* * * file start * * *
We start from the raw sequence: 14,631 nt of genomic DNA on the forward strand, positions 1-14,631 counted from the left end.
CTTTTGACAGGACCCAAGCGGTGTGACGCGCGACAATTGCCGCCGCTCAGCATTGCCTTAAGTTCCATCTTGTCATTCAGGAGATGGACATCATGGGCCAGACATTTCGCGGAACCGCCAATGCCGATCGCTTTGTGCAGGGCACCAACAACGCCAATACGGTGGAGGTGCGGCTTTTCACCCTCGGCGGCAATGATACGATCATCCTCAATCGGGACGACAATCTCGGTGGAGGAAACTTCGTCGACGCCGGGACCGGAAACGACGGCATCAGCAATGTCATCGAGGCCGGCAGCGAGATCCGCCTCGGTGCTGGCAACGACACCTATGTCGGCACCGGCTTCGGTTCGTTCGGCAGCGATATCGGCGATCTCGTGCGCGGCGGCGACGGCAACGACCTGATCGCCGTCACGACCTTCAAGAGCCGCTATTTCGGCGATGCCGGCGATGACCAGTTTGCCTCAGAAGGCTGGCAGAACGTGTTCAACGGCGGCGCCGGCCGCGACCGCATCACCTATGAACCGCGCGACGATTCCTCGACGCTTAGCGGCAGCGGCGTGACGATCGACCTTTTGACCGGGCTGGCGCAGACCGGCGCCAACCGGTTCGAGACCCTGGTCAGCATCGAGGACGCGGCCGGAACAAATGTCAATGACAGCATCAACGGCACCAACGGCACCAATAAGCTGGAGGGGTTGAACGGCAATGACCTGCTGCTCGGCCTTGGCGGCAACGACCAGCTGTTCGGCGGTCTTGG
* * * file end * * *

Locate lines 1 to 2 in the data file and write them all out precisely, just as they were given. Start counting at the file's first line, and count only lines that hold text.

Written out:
We start from the raw sequence: 14,631 nt of genomic DNA on the forward strand, positions 1-14,631 counted from the left end.
CTTTTGACAGGACCCAAGCGGTGTGACGCGCGACAATTGCCGCCGCTCAGCATTGCCTTAAGTTCCATCTTGTCATTCAGGAGATGGACATCATGGGCCAGACATTTCGCGGAACCGCCAATGCCGATCGCTTTGTGCAGGGCACCAACAACGCCAATACGGTGGAGGTGCGGCTTTTCACCCTCGGCGGCAATGATACGATCATCCTCAATCGGGACGACAATCTCGGTGGAGGAAACTTCGTCGACGCCGGGACCGGAAACGACGGCATCAGCAATGTCATCGAGGCCGGCAGCGAGATCCGCCTCGGTGCTGGCAACGACACCTATGTCGGCACCGGCTTCGGTTCGTTCGGCAGCGATATCGGCGATCTCGTGCGCGGCGGCGACGGCAACGACCTGATCGCCGTCACGACCTTCAAGAGCCGCTATTTCGGCGATGCCGGCGATGACCAGTTTGCCTCAGAAGGCTGGCAGAACGTGTTCAACGGCGGCGCCGGCCGCGACCGCATCACCTATGAACCGCGCGACGATTCCTCGACGCTTAGCGGCAGCGGCGTGACGATCGACCTTTTGACCGGGCTGGCGCAGACCGGCGCCAACCGGTTCGAGACCCTGGTCAGCATCGAGGACGCGGCCGGAACAAATGTCAATGACAGCATCAACGGCACCAACGGCACCAATAAGCTGGAGGGGTTGAACGGCAATGACCTGCTGCTCGGCCTTGGCGGCAACGACCAGCTGTTCGGCGGTCTTGG